Argentina are fourth favourites for the World Cup at odds of 9 to 1, but Argentine fans feel that that might be optimistic after recent injuries to its forwards Lionel Messi of Barcelona, and Carlos Tevez of Brazilian Corinthians.
Messi, who pulled a muscle in Barcelona’s 4-1 elimination of Chelsea, has become, at 18, Argentine fans’ favourite player without having played professional football in his home country.
Claims of his being the new “Young Maradona” have been greeted with some scepticism. Middlesbrough and Portsmouth supporters are likely to understand this considering that both Carlos Marinelli and Andrés D’Alessandro carried the tag in the early stages of their careers.
Messi, on the other hand, excels in a way Argentines admire: in foreign lands while earning praise from foreign press, football players and managers, and while playing under a Dutch manager (Frank Rijkaard) who Argentines consider an Argentine-basher after he let Juan Riquelme and Javier Saviola, two much admired players in their homeland, go from Barcelona through the backdoor in recent years.
Messi has earned Rijkaard’s respect, in part, by becoming the youngest player to ever score for Barcelona. Handed the chance to play for Argentina, Messi has been in form as well in spite of being sent off only three minutes into his debut in a friendly against Hungary after he entered as a substitute. Argentines could not help referring to an inevitable coincidence: Maradona’s Argentine debut in 1977 was also against Hungary.
On March 1, in Geneva, Messi started for Argentina in the team’s latest match with an outstanding performance in a 3-2 loss to Croatia, setting up the first goal and hitting the second.
The first goal was scored by Tevez, who at age 20 became the most expensive transfer in South American history when he moved from Argentina’s Boca Juniors to Corinthians for just under 20 million dollars in 2004.
In spite of a cold reception in Brazil, a country not eager to open its arms to an Argentine forward, Tevez went on to end the season as captain and top scorer of the championship winning side and was chosen the tournament’s best player.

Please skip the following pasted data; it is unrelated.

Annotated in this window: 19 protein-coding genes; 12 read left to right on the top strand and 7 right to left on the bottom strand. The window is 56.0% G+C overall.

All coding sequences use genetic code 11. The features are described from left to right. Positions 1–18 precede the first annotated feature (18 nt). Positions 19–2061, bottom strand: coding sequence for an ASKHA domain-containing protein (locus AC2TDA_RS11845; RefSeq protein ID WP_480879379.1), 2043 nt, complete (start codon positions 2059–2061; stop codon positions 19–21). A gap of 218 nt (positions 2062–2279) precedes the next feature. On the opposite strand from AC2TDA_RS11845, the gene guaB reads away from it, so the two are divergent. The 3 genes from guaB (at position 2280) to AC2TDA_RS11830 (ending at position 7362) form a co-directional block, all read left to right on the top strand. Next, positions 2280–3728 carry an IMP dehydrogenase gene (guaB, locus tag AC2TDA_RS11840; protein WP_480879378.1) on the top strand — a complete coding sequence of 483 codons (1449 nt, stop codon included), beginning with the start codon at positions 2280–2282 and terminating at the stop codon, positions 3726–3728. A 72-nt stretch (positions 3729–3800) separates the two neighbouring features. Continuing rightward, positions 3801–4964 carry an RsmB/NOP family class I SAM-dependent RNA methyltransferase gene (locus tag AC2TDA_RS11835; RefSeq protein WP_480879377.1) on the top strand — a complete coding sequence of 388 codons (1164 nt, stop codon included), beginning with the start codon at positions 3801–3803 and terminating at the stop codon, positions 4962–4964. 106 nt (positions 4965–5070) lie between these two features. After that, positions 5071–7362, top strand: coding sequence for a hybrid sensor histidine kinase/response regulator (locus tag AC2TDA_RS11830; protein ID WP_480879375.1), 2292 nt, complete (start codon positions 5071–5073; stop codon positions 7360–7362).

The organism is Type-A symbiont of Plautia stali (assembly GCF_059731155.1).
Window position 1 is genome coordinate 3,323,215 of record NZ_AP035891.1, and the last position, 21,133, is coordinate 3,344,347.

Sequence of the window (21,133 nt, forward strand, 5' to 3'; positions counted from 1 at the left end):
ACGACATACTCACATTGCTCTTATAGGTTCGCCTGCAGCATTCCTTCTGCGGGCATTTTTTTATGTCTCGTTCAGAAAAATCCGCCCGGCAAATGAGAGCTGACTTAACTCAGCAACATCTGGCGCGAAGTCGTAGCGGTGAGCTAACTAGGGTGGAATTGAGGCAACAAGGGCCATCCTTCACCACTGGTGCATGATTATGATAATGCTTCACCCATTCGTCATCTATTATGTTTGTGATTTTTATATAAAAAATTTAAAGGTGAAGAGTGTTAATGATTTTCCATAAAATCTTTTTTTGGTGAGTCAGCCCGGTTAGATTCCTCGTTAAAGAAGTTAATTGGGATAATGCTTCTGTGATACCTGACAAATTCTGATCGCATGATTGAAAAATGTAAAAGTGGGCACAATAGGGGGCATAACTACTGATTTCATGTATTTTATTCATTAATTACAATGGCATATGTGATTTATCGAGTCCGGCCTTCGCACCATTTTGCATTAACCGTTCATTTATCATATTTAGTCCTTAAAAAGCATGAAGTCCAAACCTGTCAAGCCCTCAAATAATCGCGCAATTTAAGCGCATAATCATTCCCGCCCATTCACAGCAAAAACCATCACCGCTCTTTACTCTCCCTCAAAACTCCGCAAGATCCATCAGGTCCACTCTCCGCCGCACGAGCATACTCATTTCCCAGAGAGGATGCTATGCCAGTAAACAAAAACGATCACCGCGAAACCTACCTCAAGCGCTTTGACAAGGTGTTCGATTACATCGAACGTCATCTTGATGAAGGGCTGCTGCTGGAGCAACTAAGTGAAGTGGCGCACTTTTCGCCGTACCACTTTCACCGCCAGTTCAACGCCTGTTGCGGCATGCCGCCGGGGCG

Both Messi and Tevez - who sprained an ankle in a Copa Libertadores match - are expected to be out for under a month. Some consider it a good chance for them to rest during the final run towards Germany 2006, but coach José Pekerman is likely to be less assured.
Injuries have plagued a number of key players this season the season. Gabriel Heinze and Roberto Ayala - the starting backs – have spent several months off the pitch.
Nicolás Burdisso – Ayala’s backup – was absent from Inter Milan during the last semester of 2005 due to his baby daughter suffering an illness and returned in January only in an effort to get in form for the World Cup.
Two days before Messi’s injury, Hernán Crespo’s reserve, Luciano Figueroa (who had a short stint at Birmingham in 2003), broke a leg playing for River Plate and has been ruled out until after the World Cup.
Centre-midfielder Javier Mascherano was also out until recently after he broke a foot bone last year shortly after joining at Corinthians. Neither of Mascherano’s substitutes (Bayern Munich’s Martín Demichelis and Inter’s Esteban Cambiasso) seem the right option to guard the backs of the offensive quartet most Argentines wish to see on field: Riquelme, Messi, Crespo and Pablo Aimar or Tevez.
But, apparently, foreign betting pundits consider injuries a minor factor in contrast to the apparent depth of the Argentine squad. Argentine fans, on the other hands, are likely to put their money on arch-rivals Brazil.